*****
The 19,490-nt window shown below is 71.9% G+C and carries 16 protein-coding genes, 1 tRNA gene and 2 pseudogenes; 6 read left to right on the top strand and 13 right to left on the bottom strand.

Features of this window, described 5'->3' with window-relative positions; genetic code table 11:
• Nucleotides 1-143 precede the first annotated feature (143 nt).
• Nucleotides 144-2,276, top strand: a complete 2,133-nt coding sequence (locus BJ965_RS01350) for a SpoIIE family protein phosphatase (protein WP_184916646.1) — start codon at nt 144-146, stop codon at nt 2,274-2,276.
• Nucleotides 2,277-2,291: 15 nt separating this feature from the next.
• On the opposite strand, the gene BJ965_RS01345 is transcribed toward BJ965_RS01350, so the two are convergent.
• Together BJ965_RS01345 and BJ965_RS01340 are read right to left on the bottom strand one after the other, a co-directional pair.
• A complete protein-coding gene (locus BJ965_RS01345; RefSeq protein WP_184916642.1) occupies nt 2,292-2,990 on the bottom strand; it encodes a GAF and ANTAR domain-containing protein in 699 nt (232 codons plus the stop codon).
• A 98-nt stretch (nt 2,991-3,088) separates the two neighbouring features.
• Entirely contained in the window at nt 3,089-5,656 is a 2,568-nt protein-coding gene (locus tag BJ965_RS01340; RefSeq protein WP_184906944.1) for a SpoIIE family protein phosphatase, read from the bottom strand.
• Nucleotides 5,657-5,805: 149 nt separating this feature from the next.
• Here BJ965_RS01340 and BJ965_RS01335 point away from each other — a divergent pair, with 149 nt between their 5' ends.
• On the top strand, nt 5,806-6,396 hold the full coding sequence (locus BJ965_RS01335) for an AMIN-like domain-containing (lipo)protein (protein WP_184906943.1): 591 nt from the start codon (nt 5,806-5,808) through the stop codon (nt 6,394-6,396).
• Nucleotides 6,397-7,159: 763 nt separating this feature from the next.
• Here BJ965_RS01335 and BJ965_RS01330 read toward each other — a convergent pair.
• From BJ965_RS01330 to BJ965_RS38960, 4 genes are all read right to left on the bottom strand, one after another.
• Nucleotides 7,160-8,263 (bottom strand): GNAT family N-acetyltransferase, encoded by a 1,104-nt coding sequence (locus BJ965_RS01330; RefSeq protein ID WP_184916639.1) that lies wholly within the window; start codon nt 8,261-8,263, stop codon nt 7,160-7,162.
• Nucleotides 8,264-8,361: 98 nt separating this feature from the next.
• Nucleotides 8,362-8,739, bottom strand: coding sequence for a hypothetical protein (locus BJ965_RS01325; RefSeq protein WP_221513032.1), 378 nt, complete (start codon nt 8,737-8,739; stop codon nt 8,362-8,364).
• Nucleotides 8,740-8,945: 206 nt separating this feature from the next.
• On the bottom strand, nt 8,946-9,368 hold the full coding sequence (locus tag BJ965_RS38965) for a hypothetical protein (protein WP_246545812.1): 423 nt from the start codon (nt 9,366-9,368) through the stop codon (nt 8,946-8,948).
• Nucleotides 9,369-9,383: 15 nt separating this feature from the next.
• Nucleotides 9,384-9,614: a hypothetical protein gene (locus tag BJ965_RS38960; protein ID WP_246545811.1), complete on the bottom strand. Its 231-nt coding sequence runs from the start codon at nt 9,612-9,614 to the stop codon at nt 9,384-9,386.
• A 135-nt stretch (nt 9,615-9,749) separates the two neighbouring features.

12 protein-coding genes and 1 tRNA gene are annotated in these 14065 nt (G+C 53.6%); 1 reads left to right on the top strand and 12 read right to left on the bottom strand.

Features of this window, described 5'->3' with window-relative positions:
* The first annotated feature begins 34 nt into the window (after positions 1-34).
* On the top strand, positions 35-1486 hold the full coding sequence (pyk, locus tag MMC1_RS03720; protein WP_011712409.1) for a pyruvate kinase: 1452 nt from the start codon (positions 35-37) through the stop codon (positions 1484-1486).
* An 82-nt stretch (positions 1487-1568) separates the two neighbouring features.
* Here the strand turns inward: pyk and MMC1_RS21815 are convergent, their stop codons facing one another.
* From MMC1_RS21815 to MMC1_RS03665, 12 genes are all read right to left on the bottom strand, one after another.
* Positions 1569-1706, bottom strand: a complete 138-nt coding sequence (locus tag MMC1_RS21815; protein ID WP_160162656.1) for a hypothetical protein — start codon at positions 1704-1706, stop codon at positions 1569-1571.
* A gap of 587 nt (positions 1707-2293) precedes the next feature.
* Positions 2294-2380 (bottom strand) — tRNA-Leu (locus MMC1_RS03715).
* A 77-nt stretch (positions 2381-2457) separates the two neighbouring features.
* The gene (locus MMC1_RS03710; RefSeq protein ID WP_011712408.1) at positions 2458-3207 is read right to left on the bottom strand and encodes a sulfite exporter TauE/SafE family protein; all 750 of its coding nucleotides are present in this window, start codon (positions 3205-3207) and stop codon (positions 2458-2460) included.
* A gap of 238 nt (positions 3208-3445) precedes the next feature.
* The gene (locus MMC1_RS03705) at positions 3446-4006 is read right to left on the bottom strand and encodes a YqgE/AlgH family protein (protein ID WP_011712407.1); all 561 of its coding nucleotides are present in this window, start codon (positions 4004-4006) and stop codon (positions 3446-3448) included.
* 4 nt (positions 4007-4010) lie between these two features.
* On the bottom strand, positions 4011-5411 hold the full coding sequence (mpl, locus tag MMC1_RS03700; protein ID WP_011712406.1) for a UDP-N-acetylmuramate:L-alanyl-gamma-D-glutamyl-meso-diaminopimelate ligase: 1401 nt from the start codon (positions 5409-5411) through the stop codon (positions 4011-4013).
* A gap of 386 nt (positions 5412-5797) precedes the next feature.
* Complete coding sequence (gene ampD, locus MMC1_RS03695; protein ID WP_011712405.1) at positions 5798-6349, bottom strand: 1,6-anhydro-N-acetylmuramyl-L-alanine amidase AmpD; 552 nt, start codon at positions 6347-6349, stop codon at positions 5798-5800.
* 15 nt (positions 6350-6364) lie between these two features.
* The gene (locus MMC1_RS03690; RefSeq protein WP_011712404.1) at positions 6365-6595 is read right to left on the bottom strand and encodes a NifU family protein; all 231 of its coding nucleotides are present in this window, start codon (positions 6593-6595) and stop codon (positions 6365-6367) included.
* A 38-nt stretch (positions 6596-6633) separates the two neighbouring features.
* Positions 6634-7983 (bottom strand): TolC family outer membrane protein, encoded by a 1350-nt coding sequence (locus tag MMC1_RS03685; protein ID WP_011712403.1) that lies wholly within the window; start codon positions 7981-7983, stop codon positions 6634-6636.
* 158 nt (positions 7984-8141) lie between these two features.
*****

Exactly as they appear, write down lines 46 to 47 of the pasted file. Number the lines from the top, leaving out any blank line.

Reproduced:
* Positions 6634-7983 (bottom strand): TolC family outer membrane protein, encoded by a 1350-nt coding sequence (locus tag MMC1_RS03685; protein ID WP_011712403.1) that lies wholly within the window; start codon positions 7981-7983, stop codon positions 6634-6636.
* 158 nt (positions 7984-8141) lie between these two features.